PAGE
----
SCASL 2015!

SCASL 2015

Hooray!  Tomorrow is the first day of the annual S.C. Association of School Librarians (SCASL) Conference!

I’m looking forward to:

If you’ll be at the conference, leave a comment here or tweet me @LibraryLoriJune and let me know!

 

Creating Poetry – What I Learned from Kami Kinard

Kami Kinard

Author/Poet Kami Kinard shares her poem “Tick-Tock Tick” from the anthology Nasty Bugs (poems selected by Lee Bennett Hopkins) during her Creating Poetry in Your Library workshop at SCASL Conference 2014.

I’m so excited about the Creating Poetry in Your Library session led by author and poet Kami Kinard that I attended at the South Carolina Association of School Librarians (SCASL) annual conference last week!

She has perfected a process of poetry writing with students that combines research with writing to enable even the youngest student to create non-fiction poetry.  Kids use short magazine articles (such as those found in Ranger Rick and National Geographic for Kids) as a springboard for poetry writing by isolating the important words from the article and then using one or more of the principles of poetry (repetition, rhythm, alliteration, etc) to rearrange those words into a poem!

This activity encourages close reading of the text and improves comprehension.  (Hello, Common Core!) You can also have students reading from a variety of sources including newspaper articles and books, and older students can handle reading and taking notes from more than one non-fiction source.  Students can create a poem in a surprisingly short amount of time.  Her SCASL session was only one hour, and she had time to share this technique with us, along with a couple of other poetry-writing ideas, and still allow us time to read an article and create a poem ourselves!

You will want to take a look at the blog she created for a poetry residency she did at Summit Drive Elementary School and see examples of these “found poems” that she guided students to create.  I will definitely share this with my teachers — I think it will make a great collaborative project!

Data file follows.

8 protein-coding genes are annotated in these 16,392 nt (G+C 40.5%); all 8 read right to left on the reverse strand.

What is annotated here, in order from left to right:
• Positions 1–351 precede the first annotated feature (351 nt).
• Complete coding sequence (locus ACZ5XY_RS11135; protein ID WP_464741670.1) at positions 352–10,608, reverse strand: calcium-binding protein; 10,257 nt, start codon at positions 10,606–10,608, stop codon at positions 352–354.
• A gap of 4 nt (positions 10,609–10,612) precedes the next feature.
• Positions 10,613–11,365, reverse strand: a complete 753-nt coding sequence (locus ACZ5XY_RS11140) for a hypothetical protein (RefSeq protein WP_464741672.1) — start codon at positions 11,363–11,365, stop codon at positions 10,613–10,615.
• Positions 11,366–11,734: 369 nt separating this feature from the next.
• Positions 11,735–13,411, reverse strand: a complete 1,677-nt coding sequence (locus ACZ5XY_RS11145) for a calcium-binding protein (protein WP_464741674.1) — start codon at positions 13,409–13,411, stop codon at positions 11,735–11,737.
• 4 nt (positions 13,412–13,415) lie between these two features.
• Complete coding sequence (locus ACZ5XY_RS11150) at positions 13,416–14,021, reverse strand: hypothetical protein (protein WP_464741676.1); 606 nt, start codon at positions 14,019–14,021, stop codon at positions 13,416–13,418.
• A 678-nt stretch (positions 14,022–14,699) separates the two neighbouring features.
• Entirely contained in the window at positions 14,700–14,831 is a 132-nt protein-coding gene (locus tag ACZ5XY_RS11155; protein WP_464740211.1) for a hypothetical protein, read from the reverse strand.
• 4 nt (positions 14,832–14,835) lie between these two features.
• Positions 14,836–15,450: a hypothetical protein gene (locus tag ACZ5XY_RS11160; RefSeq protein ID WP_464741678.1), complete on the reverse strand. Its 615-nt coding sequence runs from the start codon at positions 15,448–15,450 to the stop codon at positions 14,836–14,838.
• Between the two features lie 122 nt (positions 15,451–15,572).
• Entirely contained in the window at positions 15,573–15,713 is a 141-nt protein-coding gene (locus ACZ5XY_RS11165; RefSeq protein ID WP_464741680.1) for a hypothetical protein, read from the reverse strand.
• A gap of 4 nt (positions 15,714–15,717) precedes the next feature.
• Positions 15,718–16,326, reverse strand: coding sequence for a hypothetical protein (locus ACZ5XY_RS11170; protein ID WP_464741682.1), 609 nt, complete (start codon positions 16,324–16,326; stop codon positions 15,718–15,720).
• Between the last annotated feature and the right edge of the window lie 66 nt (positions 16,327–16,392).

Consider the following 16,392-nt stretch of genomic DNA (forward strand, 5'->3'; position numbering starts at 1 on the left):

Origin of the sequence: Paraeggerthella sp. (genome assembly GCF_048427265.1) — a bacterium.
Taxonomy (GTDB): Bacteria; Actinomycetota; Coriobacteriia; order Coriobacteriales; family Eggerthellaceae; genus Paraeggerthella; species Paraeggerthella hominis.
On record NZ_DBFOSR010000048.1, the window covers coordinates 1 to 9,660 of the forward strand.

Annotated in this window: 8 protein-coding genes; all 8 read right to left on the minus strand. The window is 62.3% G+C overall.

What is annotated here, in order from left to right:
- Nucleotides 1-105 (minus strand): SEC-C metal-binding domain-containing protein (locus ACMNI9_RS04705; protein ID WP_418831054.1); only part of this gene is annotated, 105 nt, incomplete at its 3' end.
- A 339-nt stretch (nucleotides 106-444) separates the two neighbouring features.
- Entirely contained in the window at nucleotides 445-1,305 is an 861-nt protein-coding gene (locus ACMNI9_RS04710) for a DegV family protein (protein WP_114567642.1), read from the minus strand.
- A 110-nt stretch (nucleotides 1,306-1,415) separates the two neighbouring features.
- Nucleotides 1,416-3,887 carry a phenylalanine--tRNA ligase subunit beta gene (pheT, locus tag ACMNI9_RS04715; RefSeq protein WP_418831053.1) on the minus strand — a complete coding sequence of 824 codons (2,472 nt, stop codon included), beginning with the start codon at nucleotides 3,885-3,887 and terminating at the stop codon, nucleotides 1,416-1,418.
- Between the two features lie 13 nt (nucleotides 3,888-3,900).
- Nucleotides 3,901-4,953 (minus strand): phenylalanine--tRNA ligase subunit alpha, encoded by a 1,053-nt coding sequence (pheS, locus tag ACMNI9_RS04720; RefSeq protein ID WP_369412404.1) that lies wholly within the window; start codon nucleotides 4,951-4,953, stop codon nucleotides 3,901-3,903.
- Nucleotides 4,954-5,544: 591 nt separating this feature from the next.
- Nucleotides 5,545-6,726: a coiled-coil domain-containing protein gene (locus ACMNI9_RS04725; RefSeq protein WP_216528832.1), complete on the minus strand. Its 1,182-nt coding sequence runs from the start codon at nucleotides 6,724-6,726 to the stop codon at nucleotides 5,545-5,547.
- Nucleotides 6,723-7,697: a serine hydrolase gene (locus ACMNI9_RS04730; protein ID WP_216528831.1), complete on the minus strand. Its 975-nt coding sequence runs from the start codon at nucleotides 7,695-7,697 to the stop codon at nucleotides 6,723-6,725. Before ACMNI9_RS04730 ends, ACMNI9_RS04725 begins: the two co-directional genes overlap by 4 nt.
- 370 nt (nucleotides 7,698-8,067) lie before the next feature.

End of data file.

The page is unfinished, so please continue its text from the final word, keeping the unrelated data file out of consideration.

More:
SCASL Conference 2014

SCASL 2014 LogoWhooo hoooo!  I’m looking forward to attending the South Carolina Association of School Librarians (SCASL) annual conference this week in Columbia, South Carolina!  Our theme is Leadership @ Your Library and we have some great speakers lined up including Ann M. Martin, author of Empowering Leadership; and Gail Dickinson, the current president of AASL!

computer_stick_figureI’m also excited about presenting a session this year titled PUTTING THE “TECH” IN POETIC.  I’ll be sharing lots of online poetry resources, as well interactive tools that will inspire students to write and share poetry.  We are using Edmodo at the conference this year, but I can’t post my group code online since it’s just for attendees.  However, all of my resources can be found in this Poetry LiveBinder which I’ve made public so that you can add it to your own collection of Livebinders and edit it to suit you.

Lori June presenting "Putting the 'Tech' in Poetic" at SCASL 2014.

Lori June presenting “Putting the ‘Tech’ in Poetic” at SCASL 2014.

I’m planning to “tweet the conference” using #SCASL14, but sometimes it’s hard to listen to a session and tweet it at the same time, and sometimes the technology just doesn’t cooperate.   We’ll see how it goes!

 

 

 

SCASL Conference 2013